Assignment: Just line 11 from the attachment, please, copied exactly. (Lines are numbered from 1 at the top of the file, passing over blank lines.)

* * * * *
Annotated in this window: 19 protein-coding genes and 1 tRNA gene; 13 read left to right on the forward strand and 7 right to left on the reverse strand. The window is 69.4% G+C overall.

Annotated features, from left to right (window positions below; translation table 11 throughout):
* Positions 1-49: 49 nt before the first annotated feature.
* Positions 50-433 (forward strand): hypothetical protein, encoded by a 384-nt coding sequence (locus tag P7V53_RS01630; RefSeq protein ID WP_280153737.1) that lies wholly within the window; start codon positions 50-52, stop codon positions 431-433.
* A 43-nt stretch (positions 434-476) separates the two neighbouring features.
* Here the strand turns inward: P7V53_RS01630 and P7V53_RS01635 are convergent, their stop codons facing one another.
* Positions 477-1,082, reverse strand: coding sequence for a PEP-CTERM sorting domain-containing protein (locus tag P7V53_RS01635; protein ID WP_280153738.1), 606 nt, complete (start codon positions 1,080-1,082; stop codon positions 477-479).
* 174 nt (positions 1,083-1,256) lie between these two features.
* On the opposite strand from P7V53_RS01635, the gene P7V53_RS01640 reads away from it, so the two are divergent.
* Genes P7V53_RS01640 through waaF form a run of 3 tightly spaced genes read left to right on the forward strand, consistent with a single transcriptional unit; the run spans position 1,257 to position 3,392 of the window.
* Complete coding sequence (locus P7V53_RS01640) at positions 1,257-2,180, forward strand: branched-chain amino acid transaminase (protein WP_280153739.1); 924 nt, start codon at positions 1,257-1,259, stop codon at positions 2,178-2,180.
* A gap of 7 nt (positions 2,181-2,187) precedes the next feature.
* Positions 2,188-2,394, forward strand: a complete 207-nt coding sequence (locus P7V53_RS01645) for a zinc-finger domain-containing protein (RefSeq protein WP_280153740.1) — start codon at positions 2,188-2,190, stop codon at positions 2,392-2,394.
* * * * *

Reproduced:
* Complete coding sequence (locus P7V53_RS01640) at positions 1,257-2,180, forward strand: branched-chain amino acid transaminase (protein WP_280153739.1); 924 nt, start codon at positions 1,257-1,259, stop codon at positions 2,178-2,180.